wild yeast water bread
Updated: Tue, 16 February, 2021
Pure magic. Forget about wine, here water is turning into bread! Possibly the most organic, natural and fascinating way of creating food. It’s no longer fermentation – it’s alchemy.
Yeast water inspiration
I will give credit to Pete’s Bakery where I first saw and marvelled at yeast waters. He’s much more accomplished than yours truly and though there are lots of great bakers on the social media, his pictures of fennel water bread, cocoa water leavened brioche, jars of spiced clementine yeast water and beetroot water bubbling away were unusual to say the least.
I was intrigued.
I found surprisingly little information out there which of course piqued my ambition even more. So I grabbed a jar, some dried fruit and water – hard to think of less to lose.
How to grow wild yeast water
The fruit can be any type as long as it has reasonable sugar content and has not been washed. It soaks in the liquid, with a small addition of more water on the second day, for up to six days, ideally somewhere warm.
It likes a shake occasionally; it encourages those bubbles forming and it's also good to see the bubbles! The fruit will float up to the surface and when there are plenty of little capsules of air - or rather CO2 - trapped around the pieces, you can venture inside.
The first hit of smell is none too pleasant - a bit of home brew or worse - but once that dissipates the secondary notes, as the perfumers say, are pleasing and fruity.
And it works! The flavour doesn’t carry, sadly, or perhaps fortunately as you might not fancy a bacon sarnie with a strong whiff of strawberry. And yes, I’ve since made strawberry, apricot and raisin waters.
How to use wild yeast water
In my loaf below I used the water as leavening agent, straight up with only a short-proving ferment made as a starter. But I know that bakers add the water to their sourdough starters when mixing first dough, thus replacing ordinary water with fruit water and doubling the strength of a raising agent.
I found it worked on its own as you can see below. It is simply just another natural, organic 'starter' alongside yeast and sours. Wild yeast spores are everywhere and it's easy to harness that energy as my recipe demonstrates. It's magic everywhere.
wild yeast water breadServings: makes 1 large loafTime: 4 hours plus fermenting fruit water
- For the fig water:
- 1 cup (about 6) dried organic figs, roughly chopped
- 2 cups (500ml) warm water
- For the dough:
- 40g light rye flour
- 460g strong white bread flour
- 380g fig water, from above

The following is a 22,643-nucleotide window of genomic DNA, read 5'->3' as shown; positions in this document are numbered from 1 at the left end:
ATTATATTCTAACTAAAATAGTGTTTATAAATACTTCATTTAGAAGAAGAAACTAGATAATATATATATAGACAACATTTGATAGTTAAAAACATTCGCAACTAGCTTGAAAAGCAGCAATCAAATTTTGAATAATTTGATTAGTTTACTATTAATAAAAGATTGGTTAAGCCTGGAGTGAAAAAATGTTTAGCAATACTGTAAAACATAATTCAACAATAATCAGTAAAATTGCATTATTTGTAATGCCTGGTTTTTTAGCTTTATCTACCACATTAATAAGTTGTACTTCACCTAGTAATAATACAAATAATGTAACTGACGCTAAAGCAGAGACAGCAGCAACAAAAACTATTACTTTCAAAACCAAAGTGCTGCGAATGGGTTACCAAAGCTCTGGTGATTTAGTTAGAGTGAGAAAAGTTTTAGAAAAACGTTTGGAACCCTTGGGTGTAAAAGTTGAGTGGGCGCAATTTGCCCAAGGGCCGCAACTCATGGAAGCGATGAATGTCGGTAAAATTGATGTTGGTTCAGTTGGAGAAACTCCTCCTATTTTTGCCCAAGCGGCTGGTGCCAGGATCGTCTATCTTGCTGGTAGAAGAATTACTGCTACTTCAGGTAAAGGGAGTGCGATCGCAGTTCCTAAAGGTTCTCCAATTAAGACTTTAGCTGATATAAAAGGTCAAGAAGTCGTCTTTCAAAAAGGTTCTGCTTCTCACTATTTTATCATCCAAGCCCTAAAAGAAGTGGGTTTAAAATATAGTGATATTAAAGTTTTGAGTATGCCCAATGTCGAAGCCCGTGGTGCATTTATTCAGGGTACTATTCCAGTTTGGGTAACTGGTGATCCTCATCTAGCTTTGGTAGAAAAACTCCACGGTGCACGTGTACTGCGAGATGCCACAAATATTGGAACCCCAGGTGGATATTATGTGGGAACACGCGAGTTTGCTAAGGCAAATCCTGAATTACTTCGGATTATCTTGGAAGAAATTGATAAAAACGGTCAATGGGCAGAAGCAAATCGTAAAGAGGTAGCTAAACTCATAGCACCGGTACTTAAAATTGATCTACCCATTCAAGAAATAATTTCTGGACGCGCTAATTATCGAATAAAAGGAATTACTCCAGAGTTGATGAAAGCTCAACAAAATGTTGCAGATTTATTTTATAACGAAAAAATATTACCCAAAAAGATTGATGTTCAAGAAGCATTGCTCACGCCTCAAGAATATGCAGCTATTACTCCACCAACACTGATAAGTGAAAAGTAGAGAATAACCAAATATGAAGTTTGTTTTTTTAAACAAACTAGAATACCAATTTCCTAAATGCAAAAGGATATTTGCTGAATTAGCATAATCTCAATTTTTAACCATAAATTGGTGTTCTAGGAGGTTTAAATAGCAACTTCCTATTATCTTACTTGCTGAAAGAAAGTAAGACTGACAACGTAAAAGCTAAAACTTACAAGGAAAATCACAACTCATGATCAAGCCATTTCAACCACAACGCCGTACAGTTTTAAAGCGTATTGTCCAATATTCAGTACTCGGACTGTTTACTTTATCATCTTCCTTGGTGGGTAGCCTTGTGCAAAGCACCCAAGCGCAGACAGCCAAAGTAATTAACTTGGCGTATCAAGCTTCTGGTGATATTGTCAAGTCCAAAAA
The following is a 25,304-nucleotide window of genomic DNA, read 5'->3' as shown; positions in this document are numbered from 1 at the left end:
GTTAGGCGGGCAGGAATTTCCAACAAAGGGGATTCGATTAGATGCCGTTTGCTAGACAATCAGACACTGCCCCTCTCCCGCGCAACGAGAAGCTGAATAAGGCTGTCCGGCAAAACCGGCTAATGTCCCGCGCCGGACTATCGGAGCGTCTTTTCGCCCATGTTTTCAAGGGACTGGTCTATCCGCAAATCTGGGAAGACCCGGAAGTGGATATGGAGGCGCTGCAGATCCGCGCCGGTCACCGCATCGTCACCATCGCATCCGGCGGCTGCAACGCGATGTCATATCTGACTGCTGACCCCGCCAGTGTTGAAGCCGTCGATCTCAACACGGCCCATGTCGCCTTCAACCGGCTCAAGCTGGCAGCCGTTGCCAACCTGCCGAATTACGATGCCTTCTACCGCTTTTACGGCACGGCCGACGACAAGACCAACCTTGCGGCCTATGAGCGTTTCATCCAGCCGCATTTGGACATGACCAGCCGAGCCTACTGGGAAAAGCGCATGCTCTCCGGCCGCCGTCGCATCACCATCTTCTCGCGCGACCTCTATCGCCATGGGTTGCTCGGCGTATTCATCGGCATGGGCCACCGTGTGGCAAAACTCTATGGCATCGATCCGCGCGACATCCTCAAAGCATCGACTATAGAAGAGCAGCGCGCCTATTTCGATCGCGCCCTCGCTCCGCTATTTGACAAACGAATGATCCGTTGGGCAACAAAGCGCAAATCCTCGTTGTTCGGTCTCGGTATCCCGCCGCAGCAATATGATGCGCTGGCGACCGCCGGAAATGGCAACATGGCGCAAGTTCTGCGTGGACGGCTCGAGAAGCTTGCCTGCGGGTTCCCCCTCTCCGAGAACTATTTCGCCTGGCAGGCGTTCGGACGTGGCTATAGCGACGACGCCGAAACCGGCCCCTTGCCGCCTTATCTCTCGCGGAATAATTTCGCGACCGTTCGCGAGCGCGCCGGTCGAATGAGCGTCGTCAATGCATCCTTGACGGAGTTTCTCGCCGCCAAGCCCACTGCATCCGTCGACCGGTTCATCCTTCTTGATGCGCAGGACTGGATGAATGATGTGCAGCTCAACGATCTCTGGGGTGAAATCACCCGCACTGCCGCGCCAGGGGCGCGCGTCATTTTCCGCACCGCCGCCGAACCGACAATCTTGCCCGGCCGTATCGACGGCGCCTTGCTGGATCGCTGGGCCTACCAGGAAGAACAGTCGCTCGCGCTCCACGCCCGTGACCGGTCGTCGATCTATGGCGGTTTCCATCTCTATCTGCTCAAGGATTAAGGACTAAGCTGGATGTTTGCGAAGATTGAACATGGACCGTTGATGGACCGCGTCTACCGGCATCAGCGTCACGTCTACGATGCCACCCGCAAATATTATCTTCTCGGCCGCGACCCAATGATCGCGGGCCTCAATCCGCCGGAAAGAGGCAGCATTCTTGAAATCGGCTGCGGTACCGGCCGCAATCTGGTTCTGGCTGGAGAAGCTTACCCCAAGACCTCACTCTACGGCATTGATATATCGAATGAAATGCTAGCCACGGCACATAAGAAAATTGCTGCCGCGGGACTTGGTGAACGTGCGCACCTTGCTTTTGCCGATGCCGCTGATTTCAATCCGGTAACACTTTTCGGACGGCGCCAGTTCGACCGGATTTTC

- 10g fine salt
1. The fig water takes between 5 and 7 days to ferment. It is nothing else but wild yeast born in water fed on sugars provided by the fruit. Use any fruit with reasonable sugar content, as long as it’s untreated, without preservatives or oils, and unwashed.
2. Place the figs in a large (1l) jar or tub with a lid. Add a cup of lukewarm water, shake the contents and leave in a warm place for 24 hours. Add another cup of water, give it a shake and leave for up to 6 days. Shaking the jug once a day is not strictly necessary but you might want to inspect your wild yeast bubbles forming daily.
3. The fruit needs to have floated up to the surface and the chunks to be covered in tiny bubbles. The smell will be quite sharp and hooch-like when you open the lid, but once it dissipates there should be a pleasant fruity aroma coming from your water. It won’t keep and can’t serve as a further fed starter (at least not in my experience) so you need to use it straight away.
4. To make the sponge, place the rye flour and half the strong flour in a bowl. Strain the fig water and add 280g of it to the flour. Mix to a shaggy dough. Cover the bowl with cling film and leave in a warm place for an hour.
5. Add the remaining flour and the 100g fig water and start kneading in a standing mixer with a dough hook attachment or by hand. When the dough comes together add the salt and continue kneading or mixing until the dough is smooth, elastic and clears the bowl or stops sticking to your hands.
6. Return it to the bowl. For the next 2-3 hours (depending on the ambient temperature and how quickly the dough will revive), every 30 minutes pick the dough from the bowl with oiled hands and stretch and fold it on itself until it resists to stretch any more. Put it back in the bowl and cover. At the end of this exercise the dough should be significantly smoother and springier.
7. After the last stretch and fold leave the dough on the worktop to rest for 15 minutes, covered with a clean tea towel.
8. Pre-shape the loaf: fold edges inwards to form a rough ball; let it rest again, seam side down, under a tea towel for 10 minutes. Prepare a proving basket or a bowl lined with a clean, thickly floured cloth.
9. Shape a round loaf: flatten the dough to a disc. Lifting the edge close to you, roll it away until you get a fat sausage. Flip it seam side up and roll in the opposite direction into an even fatter sausage. Flip it seam side down, cup its far side with your both hands and gently drag it towards you. You’ll feel the top smoothing and tightening. Turn it 90 degrees and drag it towards you again. If the dough sticks, flour your hands lightly.
10. Place it in the floured proving basket seam side up, cover the basket with a plastic bag and leave at room temperature for an hour. Then place it in the fridge for 12 – 18 hours; it will bake from cold.
11. When you’re ready to bake, preheat a Dutch oven or a cast iron casserole (about 20cm diameter) in the oven heated to 220C/425F/gas 7. Remove the dough from the fridge, take the Dutch oven carefully out and turn the dough out of the basket into it. Shake the dish about to centre the dough and slash the top with a wet knife or blade.
12. Bake it for 20 minutes with the lid on and for further 20 without the lid until it’s deep golden brown and looks very crusty. Cool for 30 minutes in the dish, then turn it out onto a wire rack.